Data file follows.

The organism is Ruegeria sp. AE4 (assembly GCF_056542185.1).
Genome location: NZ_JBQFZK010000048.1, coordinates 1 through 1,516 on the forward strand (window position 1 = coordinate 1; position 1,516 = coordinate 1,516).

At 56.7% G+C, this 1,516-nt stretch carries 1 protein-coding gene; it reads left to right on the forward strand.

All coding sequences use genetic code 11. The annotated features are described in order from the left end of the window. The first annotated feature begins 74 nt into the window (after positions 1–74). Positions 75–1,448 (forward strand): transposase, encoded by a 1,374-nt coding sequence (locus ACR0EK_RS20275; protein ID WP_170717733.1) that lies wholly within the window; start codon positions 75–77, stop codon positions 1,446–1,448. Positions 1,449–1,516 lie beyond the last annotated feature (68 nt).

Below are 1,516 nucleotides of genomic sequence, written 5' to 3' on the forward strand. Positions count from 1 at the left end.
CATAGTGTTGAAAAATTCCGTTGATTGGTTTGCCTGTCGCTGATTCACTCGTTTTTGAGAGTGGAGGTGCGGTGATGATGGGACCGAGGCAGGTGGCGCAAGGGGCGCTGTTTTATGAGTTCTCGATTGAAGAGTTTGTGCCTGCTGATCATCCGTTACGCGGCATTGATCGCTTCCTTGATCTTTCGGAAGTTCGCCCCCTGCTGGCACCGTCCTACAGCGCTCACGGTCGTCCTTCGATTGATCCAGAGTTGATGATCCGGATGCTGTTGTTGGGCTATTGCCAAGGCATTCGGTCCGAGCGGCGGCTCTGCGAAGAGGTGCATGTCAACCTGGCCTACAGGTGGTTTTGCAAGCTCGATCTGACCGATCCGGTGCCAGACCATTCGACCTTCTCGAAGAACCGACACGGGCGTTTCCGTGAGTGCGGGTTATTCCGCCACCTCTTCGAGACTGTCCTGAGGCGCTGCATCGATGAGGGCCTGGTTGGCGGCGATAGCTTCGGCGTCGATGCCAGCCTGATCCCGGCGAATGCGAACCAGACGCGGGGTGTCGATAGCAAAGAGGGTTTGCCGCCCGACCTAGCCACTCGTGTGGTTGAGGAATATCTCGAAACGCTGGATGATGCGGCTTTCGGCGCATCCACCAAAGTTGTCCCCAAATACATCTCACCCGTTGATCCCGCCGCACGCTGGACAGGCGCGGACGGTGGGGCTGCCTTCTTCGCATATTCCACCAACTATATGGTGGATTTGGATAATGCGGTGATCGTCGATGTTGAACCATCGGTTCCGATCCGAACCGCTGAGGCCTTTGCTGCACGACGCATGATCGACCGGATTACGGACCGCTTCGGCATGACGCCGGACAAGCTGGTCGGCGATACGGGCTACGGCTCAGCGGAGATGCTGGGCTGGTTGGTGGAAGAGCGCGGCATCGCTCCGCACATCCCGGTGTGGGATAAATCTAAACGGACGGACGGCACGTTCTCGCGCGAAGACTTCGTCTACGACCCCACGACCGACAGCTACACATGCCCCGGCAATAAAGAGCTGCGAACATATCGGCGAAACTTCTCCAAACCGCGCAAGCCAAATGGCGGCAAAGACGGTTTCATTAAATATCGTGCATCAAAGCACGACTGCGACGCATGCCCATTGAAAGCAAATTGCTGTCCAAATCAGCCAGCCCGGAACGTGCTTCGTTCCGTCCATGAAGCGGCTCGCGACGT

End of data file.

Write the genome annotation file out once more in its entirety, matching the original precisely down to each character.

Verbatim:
The organism is Ruegeria sp. AE4 (assembly GCF_056542185.1).
Genome location: NZ_JBQFZK010000048.1, coordinates 1 through 1,516 on the forward strand (window position 1 = coordinate 1; position 1,516 = coordinate 1,516).

At 56.7% G+C, this 1,516-nt stretch carries 1 protein-coding gene; it reads left to right on the forward strand.

All coding sequences use genetic code 11. The annotated features are described in order from the left end of the window. The first annotated feature begins 74 nt into the window (after positions 1–74). Positions 75–1,448 (forward strand): transposase, encoded by a 1,374-nt coding sequence (locus ACR0EK_RS20275; protein ID WP_170717733.1) that lies wholly within the window; start codon positions 75–77, stop codon positions 1,446–1,448. Positions 1,449–1,516 lie beyond the last annotated feature (68 nt).

Below are 1,516 nucleotides of genomic sequence, written 5' to 3' on the forward strand. Positions count from 1 at the left end.
CATAGTGTTGAAAAATTCCGTTGATTGGTTTGCCTGTCGCTGATTCACTCGTTTTTGAGAGTGGAGGTGCGGTGATGATGGGACCGAGGCAGGTGGCGCAAGGGGCGCTGTTTTATGAGTTCTCGATTGAAGAGTTTGTGCCTGCTGATCATCCGTTACGCGGCATTGATCGCTTCCTTGATCTTTCGGAAGTTCGCCCCCTGCTGGCACCGTCCTACAGCGCTCACGGTCGTCCTTCGATTGATCCAGAGTTGATGATCCGGATGCTGTTGTTGGGCTATTGCCAAGGCATTCGGTCCGAGCGGCGGCTCTGCGAAGAGGTGCATGTCAACCTGGCCTACAGGTGGTTTTGCAAGCTCGATCTGACCGATCCGGTGCCAGACCATTCGACCTTCTCGAAGAACCGACACGGGCGTTTCCGTGAGTGCGGGTTATTCCGCCACCTCTTCGAGACTGTCCTGAGGCGCTGCATCGATGAGGGCCTGGTTGGCGGCGATAGCTTCGGCGTCGATGCCAGCCTGATCCCGGCGAATGCGAACCAGACGCGGGGTGTCGATAGCAAAGAGGGTTTGCCGCCCGACCTAGCCACTCGTGTGGTTGAGGAATATCTCGAAACGCTGGATGATGCGGCTTTCGGCGCATCCACCAAAGTTGTCCCCAAATACATCTCACCCGTTGATCCCGCCGCACGCTGGACAGGCGCGGACGGTGGGGCTGCCTTCTTCGCATATTCCACCAACTATATGGTGGATTTGGATAATGCGGTGATCGTCGATGTTGAACCATCGGTTCCGATCCGAACCGCTGAGGCCTTTGCTGCACGACGCATGATCGACCGGATTACGGACCGCTTCGGCATGACGCCGGACAAGCTGGTCGGCGATACGGGCTACGGCTCAGCGGAGATGCTGGGCTGGTTGGTGGAAGAGCGCGGCATCGCTCCGCACATCCCGGTGTGGGATAAATCTAAACGGACGGACGGCACGTTCTCGCGCGAAGACTTCGTCTACGACCCCACGACCGACAGCTACACATGCCCCGGCAATAAAGAGCTGCGAACATATCGGCGAAACTTCTCCAAACCGCGCAAGCCAAATGGCGGCAAAGACGGTTTCATTAAATATCGTGCATCAAAGCACGACTGCGACGCATGCCCATTGAAAGCAAATTGCTGTCCAAATCAGCCAGCCCGGAACGTGCTTCGTTCCGTCCATGAAGCGGCTCGCGACGT